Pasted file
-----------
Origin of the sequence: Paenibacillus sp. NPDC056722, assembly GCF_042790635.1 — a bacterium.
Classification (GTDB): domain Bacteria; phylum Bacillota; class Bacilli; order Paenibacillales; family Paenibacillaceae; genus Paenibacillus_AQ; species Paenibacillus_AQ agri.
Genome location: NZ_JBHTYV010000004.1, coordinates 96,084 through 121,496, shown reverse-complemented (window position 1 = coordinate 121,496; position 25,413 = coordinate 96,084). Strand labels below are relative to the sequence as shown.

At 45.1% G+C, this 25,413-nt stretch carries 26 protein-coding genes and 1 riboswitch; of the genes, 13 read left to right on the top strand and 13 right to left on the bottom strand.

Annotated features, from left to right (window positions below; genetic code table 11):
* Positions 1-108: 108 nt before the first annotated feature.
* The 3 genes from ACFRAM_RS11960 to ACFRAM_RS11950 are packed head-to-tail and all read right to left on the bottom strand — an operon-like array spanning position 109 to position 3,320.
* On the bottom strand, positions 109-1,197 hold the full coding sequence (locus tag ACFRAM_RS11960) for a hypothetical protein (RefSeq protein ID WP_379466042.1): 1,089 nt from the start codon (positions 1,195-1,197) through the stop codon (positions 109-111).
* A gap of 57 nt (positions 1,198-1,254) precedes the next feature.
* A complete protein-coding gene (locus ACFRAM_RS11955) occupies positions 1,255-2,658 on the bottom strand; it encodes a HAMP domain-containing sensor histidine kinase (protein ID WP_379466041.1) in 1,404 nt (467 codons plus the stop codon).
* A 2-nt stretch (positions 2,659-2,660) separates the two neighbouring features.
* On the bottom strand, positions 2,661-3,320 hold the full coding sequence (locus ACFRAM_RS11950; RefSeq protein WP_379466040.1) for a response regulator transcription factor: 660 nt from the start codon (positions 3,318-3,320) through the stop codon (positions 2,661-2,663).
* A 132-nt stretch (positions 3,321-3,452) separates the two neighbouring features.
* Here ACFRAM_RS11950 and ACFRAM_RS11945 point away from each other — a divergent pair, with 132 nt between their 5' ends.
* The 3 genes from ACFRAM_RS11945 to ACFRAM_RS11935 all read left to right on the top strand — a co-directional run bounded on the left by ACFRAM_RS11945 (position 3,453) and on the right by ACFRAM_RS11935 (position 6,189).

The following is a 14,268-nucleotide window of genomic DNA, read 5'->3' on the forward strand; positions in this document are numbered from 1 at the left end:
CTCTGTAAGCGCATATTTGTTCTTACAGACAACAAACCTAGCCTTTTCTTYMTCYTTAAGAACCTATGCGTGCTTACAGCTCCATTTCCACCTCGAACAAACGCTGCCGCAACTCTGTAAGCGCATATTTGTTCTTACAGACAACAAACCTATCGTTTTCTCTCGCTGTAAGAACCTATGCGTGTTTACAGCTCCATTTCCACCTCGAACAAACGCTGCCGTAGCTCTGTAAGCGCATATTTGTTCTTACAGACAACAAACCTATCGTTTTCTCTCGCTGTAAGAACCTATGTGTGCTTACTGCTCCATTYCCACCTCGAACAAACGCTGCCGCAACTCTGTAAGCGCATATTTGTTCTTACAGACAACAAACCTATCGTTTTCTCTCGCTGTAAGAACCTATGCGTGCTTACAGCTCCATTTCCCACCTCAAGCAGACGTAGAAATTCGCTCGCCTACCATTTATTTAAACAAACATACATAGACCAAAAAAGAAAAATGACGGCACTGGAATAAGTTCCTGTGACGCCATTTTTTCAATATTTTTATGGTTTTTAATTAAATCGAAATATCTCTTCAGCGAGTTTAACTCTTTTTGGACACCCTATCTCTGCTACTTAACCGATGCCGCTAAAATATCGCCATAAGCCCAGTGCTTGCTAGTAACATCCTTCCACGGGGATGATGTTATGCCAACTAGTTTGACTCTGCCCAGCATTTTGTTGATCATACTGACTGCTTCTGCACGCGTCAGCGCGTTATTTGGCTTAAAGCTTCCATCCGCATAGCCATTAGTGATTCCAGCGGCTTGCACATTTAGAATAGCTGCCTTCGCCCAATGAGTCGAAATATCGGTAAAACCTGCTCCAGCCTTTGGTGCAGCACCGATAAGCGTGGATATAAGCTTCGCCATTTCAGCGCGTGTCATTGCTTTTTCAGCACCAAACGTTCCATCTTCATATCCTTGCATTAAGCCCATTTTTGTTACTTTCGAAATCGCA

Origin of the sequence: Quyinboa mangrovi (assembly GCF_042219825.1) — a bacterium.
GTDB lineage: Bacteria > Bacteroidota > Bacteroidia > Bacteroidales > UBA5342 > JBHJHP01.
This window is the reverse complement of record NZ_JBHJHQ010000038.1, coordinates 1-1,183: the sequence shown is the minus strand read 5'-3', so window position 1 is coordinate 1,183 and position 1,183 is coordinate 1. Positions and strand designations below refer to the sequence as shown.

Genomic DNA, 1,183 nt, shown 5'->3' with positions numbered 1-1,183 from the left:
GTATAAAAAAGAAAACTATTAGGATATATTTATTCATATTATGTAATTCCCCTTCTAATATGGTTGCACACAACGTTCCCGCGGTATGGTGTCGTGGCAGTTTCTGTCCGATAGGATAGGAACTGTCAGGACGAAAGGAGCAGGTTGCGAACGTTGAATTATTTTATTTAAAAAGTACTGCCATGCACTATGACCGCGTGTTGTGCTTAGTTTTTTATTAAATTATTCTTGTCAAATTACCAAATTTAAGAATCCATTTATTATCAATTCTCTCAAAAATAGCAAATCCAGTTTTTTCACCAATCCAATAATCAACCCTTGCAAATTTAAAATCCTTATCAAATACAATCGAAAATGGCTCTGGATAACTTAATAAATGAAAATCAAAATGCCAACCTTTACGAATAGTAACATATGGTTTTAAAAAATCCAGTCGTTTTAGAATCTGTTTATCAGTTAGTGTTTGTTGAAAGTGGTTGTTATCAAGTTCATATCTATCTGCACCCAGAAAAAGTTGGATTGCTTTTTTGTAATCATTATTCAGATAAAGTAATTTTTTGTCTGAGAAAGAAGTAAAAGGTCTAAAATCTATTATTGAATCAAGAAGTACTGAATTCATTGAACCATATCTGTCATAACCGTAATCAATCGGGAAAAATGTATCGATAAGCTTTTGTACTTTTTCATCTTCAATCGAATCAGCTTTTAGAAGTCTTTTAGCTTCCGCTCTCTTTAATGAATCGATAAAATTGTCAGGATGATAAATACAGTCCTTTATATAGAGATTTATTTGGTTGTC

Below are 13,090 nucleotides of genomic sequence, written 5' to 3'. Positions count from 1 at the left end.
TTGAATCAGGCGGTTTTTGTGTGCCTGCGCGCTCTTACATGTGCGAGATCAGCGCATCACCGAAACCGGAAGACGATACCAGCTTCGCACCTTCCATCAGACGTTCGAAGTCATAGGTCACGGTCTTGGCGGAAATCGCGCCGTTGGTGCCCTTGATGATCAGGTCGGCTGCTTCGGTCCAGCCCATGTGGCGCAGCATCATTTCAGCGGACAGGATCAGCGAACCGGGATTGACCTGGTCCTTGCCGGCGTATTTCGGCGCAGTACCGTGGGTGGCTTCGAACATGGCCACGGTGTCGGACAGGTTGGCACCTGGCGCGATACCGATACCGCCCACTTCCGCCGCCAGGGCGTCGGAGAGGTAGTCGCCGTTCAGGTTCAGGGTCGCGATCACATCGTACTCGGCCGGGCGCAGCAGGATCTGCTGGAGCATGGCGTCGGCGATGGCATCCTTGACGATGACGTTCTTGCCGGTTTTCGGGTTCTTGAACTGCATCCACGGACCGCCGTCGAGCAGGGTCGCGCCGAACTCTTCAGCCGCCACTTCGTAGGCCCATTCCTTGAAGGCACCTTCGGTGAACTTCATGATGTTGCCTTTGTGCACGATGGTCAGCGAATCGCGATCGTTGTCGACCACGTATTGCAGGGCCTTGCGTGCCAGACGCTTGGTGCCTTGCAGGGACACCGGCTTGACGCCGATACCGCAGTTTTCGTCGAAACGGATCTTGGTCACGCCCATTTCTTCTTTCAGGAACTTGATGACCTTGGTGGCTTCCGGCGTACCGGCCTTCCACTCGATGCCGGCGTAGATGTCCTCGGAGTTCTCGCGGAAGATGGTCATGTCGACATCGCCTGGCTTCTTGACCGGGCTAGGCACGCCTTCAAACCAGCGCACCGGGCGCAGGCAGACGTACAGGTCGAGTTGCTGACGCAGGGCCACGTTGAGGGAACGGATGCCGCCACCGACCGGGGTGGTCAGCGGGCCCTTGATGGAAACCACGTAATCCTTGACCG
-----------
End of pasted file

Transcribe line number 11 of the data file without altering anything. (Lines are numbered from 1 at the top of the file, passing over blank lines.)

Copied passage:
* A 2-nt stretch (positions 2,659-2,660) separates the two neighbouring features.